While there are advantages to be gained from the provision of virtual care and the remote monitoring of patients in their homes, telehealth and RPM systems can introduce vulnerabilities that could put sensitive patient data at risk and if RPM systems are not adequately protected, they could be vulnerable to cyberattacks that could disrupt patient monitoring services.

Special Publication 1800-30 was developed by NCCoE in collaboration with healthcare, technology, and telehealth partners to form a reference architecture that demonstrates how a standard-based approach can be adopted along with commercially available cybersecurity tools to improve privacy and security for the telehealth and RCM ecosystem.

The project team at NCCoE performed a risk assessment based on the NIST Risk Management Framework on a representative RPM ecosystem in a laboratory environment. The NIST Cybersecurity Framework was applied along with guidance based on medical device standards, and the team demonstrated how healthcare delivery organizations can implement a solution to enhance privacy and better secure their telehealth RPM ecosystem.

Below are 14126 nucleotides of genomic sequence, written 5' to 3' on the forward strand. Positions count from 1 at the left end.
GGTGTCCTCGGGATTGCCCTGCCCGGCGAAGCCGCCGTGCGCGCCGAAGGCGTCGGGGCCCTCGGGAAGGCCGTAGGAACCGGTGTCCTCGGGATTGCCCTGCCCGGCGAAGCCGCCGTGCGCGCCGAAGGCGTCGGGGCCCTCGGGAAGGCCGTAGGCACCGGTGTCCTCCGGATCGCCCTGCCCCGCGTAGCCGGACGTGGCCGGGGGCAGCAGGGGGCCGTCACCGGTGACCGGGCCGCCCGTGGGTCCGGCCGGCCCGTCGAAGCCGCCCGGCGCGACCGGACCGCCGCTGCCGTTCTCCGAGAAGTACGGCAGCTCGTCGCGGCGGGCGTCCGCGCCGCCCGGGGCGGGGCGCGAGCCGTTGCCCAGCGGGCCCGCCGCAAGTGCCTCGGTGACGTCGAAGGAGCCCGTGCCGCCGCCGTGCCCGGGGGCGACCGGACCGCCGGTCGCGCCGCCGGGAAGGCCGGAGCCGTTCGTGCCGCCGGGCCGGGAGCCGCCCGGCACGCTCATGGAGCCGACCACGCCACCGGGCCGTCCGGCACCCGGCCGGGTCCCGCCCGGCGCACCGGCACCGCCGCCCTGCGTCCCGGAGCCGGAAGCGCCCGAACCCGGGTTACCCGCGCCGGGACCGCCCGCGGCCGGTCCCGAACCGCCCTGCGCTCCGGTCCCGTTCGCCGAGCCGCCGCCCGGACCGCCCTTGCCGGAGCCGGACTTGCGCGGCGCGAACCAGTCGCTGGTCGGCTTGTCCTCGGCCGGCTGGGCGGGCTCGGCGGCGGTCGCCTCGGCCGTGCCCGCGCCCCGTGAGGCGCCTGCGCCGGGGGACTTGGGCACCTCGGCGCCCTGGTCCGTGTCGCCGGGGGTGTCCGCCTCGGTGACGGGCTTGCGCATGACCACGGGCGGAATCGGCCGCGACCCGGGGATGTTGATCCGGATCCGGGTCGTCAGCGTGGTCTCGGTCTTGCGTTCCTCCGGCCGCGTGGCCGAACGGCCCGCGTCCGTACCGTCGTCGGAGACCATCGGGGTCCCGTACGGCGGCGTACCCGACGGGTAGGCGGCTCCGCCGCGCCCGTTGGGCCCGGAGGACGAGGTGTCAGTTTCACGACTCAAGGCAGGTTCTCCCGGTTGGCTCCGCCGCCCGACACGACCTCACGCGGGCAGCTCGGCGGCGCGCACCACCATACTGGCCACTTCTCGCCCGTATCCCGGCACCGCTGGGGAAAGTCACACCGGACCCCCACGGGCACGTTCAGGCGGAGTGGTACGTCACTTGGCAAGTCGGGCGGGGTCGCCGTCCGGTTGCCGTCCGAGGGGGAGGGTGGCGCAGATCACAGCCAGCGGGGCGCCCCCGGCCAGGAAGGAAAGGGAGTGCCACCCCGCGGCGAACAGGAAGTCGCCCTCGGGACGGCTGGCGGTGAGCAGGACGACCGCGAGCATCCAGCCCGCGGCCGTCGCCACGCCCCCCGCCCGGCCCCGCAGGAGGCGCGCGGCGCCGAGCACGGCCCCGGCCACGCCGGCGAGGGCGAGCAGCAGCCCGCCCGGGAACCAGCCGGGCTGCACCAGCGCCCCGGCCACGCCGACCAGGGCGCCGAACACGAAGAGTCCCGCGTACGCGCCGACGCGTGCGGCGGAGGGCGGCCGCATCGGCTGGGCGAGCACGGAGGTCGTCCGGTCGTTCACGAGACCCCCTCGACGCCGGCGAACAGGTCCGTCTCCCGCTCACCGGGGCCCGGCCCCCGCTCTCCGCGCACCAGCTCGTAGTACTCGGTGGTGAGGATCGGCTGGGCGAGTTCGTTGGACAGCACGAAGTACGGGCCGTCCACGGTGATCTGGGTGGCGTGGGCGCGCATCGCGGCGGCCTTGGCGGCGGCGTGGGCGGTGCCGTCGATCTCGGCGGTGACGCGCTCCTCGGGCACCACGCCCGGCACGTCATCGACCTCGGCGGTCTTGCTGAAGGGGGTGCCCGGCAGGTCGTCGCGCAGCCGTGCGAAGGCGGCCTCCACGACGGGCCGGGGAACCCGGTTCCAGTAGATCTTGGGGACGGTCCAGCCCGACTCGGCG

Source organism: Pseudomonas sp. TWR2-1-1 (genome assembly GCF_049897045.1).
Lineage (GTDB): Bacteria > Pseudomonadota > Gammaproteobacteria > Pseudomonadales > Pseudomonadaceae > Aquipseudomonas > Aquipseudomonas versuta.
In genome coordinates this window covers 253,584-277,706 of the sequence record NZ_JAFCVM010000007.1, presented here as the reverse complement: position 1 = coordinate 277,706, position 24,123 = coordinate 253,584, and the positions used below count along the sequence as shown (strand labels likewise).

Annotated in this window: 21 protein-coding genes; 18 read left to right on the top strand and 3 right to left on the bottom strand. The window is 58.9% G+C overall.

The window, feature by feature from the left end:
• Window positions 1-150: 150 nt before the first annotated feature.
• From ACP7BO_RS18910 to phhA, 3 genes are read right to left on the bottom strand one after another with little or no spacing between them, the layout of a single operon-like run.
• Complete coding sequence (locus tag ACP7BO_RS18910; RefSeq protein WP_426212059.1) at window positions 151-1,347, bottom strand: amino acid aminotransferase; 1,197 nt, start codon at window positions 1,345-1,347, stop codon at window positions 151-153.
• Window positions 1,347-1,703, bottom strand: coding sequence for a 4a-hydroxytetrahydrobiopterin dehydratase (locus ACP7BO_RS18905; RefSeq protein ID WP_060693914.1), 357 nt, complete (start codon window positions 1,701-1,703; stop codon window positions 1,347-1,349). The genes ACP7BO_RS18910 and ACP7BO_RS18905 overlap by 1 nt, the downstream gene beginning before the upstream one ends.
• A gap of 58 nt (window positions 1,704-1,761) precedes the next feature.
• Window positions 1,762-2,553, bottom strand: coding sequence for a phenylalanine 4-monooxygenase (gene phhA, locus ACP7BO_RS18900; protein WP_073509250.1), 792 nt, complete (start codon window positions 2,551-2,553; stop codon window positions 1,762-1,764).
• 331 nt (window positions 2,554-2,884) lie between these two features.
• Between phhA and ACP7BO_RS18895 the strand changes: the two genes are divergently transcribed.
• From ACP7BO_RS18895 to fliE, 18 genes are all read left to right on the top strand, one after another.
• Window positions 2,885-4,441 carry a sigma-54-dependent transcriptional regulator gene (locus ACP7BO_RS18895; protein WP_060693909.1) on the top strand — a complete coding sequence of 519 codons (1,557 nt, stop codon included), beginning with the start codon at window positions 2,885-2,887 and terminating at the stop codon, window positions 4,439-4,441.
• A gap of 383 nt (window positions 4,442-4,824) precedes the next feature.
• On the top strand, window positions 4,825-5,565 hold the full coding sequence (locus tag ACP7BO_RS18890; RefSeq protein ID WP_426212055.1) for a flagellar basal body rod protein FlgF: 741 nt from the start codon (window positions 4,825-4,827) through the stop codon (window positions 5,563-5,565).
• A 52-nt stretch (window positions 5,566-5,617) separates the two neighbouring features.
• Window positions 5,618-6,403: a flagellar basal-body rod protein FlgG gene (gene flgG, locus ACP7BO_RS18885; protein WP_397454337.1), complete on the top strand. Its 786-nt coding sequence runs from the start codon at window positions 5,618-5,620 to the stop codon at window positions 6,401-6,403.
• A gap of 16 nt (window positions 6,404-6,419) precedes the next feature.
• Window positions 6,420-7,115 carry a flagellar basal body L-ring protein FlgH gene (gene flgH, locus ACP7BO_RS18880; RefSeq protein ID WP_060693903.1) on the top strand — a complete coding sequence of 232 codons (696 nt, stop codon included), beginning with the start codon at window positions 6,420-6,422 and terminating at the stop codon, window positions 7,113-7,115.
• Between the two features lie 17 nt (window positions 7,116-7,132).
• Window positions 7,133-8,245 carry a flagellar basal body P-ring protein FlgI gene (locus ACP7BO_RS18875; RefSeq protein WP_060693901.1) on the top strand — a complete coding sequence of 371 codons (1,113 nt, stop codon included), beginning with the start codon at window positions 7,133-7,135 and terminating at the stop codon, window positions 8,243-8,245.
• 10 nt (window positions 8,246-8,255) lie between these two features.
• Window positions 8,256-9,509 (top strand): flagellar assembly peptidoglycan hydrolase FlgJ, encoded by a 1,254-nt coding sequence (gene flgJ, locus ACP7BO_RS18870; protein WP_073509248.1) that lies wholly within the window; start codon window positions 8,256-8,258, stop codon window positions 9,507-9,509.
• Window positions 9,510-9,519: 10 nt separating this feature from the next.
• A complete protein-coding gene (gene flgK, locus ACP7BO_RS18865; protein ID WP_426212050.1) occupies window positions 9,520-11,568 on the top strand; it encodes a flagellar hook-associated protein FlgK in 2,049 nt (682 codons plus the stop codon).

SP 1800-30 explains how healthcare delivery organizations can identify cybersecurity risks associated with telehealth and RPM solutions, use the NIST Privacy Framework to broaden their understanding of privacy risks, and apply cybersecurity and privacy controls. How-To guides are provided that include detailed instructions for installing and configuring the products used to build NCCoE’s example solution. NCCoE used solutions from AccuHealth and Vivify, but the principles can be applied to other solutions.

The final guidance and How-To guides can be downloaded from NCCoE here.

Image Source: J. Stoughton/NIST

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Bipartisan Legislation Introduced to Modernize Health Data Privacy Laws

Healthcare privacy laws in the United States are due an update to bring them into the modern age to ensure individually identifiable health information is protected no matter how it is collected and shared. The Health Insurance Portability and Accountability Act (HIPAA) Privacy Rule is now more than 2 decades old, and while the Department of Health and Human Services (HHS) has proposed updates to the HIPAA Privacy Rule that are due to be finalized this year, even if the proposed HIPAA Privacy Rule changes are signed into law, there will still be regulatory gaps that place health data at risk.